It is no secret that I celebrated my 80th birthday on October 28th. It has been suggested that one has "arrived" when, rather than complaining about our age, we brag about it. I am "bragging.” I write and share this, not because I believe that I have a depth of insight, and capacity to communicate in some unique way. Rather the reverse is true. I have wondered for years, "Why in the name of heaven don't some of my friends who are scholars, thinkers, theologians, and writers in ways that I am not, write and share their writings with the rest of us?" I think they write only after in-depth research, because they want to be certain their writing is deeply grounded. Much to the dismay of some of you, I am not restricted by possessing that kind of scholarly and intellectual maturity.
These words of writer/teacher of writing, Pat Schneider continue to motivate & inspire my writings; "No one has seen the night sky exactly from your trajectory. No one has loved the people and places you have loved. Who will tell that part of the earth's story if you do not?"
We in New Jersey have responded to the devastation of Hurricane Sandy by allowing the words in quotes found in the title of this blog become a mantra for us. We give our Governor, Chris Christie, credit for those words. (It is possibly because of these words that retired basketball player Shaquille O'Neil has endorsed Christie).
The United Methodist Church has been in a storm, or at least under storm clouds, since 1972 when General Conference passed language and legislation that many of us feel is anti-LGBTQ and insensitive to the fact that same-gender-loving persons fall in love with each other and want to acknowledge and celebrate that love in publicly-, legally- and church-supported ways, as those who are not same-gender-loving do.
Some thoughts about The United Methodist Church in these moments:
1. "Some of my best friends" in The United Methodist Church do not agree with my thoughts and actions regarding gay rights and the continuing struggle for equality and justice for African Americans. It has been interesting and informative that some who agree with me totally on one of these topics, disagree with me on the other. I see similarities between the two, not equivalences; they do not.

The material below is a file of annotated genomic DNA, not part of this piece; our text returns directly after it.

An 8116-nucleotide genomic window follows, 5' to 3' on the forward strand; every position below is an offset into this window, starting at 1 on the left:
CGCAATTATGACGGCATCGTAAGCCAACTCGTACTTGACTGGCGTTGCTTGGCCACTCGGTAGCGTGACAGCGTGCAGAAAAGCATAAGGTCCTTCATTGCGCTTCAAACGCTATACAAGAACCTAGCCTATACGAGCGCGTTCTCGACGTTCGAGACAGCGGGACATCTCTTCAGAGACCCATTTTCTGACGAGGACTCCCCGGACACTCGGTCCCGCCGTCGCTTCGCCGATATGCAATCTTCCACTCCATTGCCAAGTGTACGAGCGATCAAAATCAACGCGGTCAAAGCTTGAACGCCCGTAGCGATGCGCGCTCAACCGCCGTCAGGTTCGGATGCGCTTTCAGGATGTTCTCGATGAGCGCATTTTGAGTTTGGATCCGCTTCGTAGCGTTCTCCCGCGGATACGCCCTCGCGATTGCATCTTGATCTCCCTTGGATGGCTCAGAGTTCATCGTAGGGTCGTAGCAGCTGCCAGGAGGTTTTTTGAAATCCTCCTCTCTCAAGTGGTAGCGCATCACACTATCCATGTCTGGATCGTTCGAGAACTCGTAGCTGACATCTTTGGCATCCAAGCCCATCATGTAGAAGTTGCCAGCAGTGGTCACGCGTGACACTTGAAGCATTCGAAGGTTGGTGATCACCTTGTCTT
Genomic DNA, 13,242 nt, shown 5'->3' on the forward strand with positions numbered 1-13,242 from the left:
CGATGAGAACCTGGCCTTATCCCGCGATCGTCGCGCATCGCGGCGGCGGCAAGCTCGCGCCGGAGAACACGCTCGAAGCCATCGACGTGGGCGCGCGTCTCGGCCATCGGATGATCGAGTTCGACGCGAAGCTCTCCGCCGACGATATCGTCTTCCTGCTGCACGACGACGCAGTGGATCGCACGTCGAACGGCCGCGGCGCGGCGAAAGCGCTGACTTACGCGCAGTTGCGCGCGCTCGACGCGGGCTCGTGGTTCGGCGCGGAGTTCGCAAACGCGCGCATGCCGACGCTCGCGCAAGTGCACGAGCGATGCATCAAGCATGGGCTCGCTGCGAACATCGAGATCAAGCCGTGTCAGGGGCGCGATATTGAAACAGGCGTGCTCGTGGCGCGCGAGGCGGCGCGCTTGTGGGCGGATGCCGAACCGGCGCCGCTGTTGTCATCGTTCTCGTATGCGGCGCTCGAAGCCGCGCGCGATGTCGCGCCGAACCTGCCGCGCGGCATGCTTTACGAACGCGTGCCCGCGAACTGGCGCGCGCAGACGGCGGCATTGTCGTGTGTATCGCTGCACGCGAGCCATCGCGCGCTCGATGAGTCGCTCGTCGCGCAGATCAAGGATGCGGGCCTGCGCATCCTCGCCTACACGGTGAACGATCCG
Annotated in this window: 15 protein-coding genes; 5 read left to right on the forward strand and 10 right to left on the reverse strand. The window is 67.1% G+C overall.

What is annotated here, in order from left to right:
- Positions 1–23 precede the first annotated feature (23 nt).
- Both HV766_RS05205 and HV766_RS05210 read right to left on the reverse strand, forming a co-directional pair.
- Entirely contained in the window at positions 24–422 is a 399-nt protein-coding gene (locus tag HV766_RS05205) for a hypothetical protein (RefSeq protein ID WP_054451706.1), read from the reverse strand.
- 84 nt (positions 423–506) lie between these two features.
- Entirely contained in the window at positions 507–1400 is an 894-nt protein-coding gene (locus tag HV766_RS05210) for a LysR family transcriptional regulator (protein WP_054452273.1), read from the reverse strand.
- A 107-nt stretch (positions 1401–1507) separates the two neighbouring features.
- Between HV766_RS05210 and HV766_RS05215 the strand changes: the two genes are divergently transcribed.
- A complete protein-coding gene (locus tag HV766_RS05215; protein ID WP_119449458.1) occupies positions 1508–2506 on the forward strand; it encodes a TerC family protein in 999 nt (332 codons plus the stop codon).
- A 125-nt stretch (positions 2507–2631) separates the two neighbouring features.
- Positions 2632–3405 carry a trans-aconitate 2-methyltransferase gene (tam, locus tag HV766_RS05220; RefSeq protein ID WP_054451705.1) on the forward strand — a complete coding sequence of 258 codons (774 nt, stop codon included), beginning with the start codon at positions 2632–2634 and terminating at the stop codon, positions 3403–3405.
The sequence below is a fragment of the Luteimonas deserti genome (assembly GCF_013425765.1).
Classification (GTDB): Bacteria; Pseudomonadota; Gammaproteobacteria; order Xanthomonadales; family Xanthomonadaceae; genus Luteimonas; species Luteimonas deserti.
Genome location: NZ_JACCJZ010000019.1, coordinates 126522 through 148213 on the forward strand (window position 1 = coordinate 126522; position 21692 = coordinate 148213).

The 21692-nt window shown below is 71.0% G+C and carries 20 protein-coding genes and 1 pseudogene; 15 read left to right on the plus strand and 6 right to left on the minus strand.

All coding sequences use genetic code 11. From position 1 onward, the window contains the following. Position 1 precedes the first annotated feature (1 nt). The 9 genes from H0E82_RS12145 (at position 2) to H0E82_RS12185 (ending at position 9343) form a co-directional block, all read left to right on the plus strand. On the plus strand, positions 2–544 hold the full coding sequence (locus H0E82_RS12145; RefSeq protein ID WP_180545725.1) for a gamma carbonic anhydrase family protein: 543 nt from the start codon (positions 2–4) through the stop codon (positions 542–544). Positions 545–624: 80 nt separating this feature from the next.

2. I believe now, more than ever, that the God of the Church has been, is, and will be, intertwined with both the Church and the state, particularly in the United States. The concept/belief in the "separation of church and state" does not preclude history as it unfolds through the actions of the state, being informed by the intent and intentions of God. I believe the 1954 U.S. Supreme Court decision that invalidated racial segregation in public schools, had an imprint of my understandings of the intentions of God. And, I believe the state-sponsored movement toward equality for LGBTQ persons and marriage equality for same-gender-loving persons is also God related. The Methodist Church did not invalidate denominational racial segregation until the formation of the United Methodist Church in 1968, and the UMC is a "tail light" as marriage equality slowly, but surely, becomes the law of the land. As imperfect as complete human equality has been in the United States, it seems the Constitution has done and is doing for the nation what the Bible has been slow to do for The United Methodist Church.
3. I suggest that our denominational wrestling with the living legacies caused by sexism, racism, and now, heterosexism, has kept us (maybe deliberately?) from acknowledging, confronting and transforming what could be the most demonic of all of the isms; Classism, caused by economic and educational imbalance and inequality.
The economy and economic practices of the United States and indeed the world need to hear the Biblical message about human Greed, and yet we are wasting so much time, keeping sexism, racism and heterosexism alive while pretending to be about confronting them.
The movies this year that are slavery and race-centered; Lincoln, Django Unchained, 42, The Butler, and 12 Years A Slave reflect the tyranny that economic greed has played in colonialism, slavery and racial segregation.
I conclude by suggesting The United Methodist Church, more than any Church body, must cease minimizing its mission and ministry by relegating LGBTQ persons to "their place", as it once did to women and African Americans. Its major ministry in the 21st century, I believe, ought relate to why in a world that possesses "God's Plenty", there are so many of God's people, who have little or nothing.
"Who will tell that part of the earth's story if The United Methodist Church does not?"
Rev. Gill Caldwell is retired United Methodist clergy living in Asbury Park, NJ. He is former Associate General Secretary of the General Commission on Religion and Race and one of the founders of Black Methodists for Church Renewal. As a long-time MFSA supporter, Gil's ministry of writing challenges the United Methodist Church to be the best it can be.